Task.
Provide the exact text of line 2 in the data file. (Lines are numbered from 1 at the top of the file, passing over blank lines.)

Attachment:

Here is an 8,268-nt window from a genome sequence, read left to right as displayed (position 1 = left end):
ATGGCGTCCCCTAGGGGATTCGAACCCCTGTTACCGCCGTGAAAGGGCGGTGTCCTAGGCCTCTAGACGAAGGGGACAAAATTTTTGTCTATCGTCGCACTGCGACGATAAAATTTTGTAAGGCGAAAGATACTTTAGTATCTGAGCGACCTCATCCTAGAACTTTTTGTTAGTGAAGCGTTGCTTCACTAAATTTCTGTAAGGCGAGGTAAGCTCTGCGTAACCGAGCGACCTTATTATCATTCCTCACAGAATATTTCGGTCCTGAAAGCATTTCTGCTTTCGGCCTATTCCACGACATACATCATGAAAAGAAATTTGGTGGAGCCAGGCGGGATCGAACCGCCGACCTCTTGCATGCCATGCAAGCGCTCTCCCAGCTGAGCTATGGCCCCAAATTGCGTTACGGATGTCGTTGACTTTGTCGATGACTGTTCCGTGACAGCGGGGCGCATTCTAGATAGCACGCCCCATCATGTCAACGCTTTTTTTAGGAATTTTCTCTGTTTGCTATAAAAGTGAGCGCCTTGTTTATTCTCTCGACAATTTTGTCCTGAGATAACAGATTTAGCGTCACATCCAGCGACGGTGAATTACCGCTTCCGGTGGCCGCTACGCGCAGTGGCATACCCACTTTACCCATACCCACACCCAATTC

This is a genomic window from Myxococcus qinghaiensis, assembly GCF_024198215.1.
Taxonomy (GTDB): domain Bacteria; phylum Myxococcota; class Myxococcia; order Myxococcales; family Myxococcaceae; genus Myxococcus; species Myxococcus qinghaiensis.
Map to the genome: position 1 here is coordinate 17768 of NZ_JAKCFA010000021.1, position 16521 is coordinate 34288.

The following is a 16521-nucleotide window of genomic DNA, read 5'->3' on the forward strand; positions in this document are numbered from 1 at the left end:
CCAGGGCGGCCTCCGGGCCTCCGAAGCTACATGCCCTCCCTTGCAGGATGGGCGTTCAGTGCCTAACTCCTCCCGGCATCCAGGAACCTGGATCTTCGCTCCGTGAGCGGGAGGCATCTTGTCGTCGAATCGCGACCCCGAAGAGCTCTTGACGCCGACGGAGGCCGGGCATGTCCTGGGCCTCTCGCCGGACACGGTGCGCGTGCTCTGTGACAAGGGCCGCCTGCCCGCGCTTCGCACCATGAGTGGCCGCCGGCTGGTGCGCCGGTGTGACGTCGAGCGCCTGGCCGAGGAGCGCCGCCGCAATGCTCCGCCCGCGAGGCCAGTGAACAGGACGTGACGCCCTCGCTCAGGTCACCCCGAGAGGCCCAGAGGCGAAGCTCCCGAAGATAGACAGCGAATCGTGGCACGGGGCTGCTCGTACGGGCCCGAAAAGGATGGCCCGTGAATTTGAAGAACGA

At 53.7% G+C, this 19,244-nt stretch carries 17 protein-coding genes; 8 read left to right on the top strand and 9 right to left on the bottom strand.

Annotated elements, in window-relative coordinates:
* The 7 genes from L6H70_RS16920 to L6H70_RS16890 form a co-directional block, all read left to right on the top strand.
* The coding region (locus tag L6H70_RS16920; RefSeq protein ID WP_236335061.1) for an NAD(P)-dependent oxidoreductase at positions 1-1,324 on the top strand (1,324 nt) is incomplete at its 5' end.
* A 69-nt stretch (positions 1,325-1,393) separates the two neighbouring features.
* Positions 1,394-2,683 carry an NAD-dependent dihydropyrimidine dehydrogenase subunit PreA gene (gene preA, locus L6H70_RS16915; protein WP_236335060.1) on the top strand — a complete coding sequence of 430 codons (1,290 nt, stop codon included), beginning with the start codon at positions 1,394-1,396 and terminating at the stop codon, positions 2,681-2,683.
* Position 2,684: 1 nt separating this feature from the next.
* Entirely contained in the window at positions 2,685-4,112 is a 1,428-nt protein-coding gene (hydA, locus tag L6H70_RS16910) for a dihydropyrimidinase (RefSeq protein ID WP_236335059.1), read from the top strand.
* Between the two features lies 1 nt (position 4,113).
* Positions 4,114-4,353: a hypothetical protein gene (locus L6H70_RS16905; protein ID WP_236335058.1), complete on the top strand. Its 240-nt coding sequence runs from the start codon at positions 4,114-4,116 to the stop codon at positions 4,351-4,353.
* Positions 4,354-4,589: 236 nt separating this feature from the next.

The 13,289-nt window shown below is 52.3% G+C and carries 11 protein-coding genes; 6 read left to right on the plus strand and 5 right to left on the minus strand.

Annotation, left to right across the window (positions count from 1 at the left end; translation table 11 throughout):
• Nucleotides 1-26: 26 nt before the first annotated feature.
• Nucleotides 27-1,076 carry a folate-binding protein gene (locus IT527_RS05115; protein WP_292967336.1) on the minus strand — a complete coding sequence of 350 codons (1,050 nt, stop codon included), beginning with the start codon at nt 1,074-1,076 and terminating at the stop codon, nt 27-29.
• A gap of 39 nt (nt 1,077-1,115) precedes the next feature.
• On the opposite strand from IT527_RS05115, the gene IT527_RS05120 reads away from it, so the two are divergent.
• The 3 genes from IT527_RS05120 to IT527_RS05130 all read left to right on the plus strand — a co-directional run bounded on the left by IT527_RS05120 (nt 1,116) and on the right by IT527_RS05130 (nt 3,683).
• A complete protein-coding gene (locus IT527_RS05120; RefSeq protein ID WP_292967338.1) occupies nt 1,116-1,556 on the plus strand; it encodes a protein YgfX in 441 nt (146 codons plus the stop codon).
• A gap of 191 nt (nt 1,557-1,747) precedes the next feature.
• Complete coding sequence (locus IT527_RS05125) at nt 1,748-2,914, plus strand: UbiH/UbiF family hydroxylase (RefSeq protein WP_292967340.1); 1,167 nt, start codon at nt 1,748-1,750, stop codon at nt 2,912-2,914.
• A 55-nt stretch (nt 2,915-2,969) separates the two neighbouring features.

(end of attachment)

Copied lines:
ATGGCGTCCCCTAGGGGATTCGAACCCCTGTTACCGCCGTGAAAGGGCGGTGTCCTAGGCCTCTAGACGAAGGGGACAAAATTTTTGTCTATCGTCGCACTGCGACGATAAAATTTTGTAAGGCGAAAGATACTTTAGTATCTGAGCGACCTCATCCTAGAACTTTTTGTTAGTGAAGCGTTGCTTCACTAAATTTCTGTAAGGCGAGGTAAGCTCTGCGTAACCGAGCGACCTTATTATCATTCCTCACAGAATATTTCGGTCCTGAAAGCATTTCTGCTTTCGGCCTATTCCACGACATACATCATGAAAAGAAATTTGGTGGAGCCAGGCGGGATCGAACCGCCGACCTCTTGCATGCCATGCAAGCGCTCTCCCAGCTGAGCTATGGCCCCAAATTGCGTTACGGATGTCGTTGACTTTGTCGATGACTGTTCCGTGACAGCGGGGCGCATTCTAGATAGCACGCCCCATCATGTCAACGCTTTTTTTAGGAATTTTCTCTGTTTGCTATAAAAGTGAGCGCCTTGTTTATTCTCTCGACAATTTTGTCCTGAGATAACAGATTTAGCGTCACATCCAGCGACGGTGAATTACCGCTTCCGGTGGCCGCTACGCGCAGTGGCATACCCACTTTACCCATACCCACACCCAATTC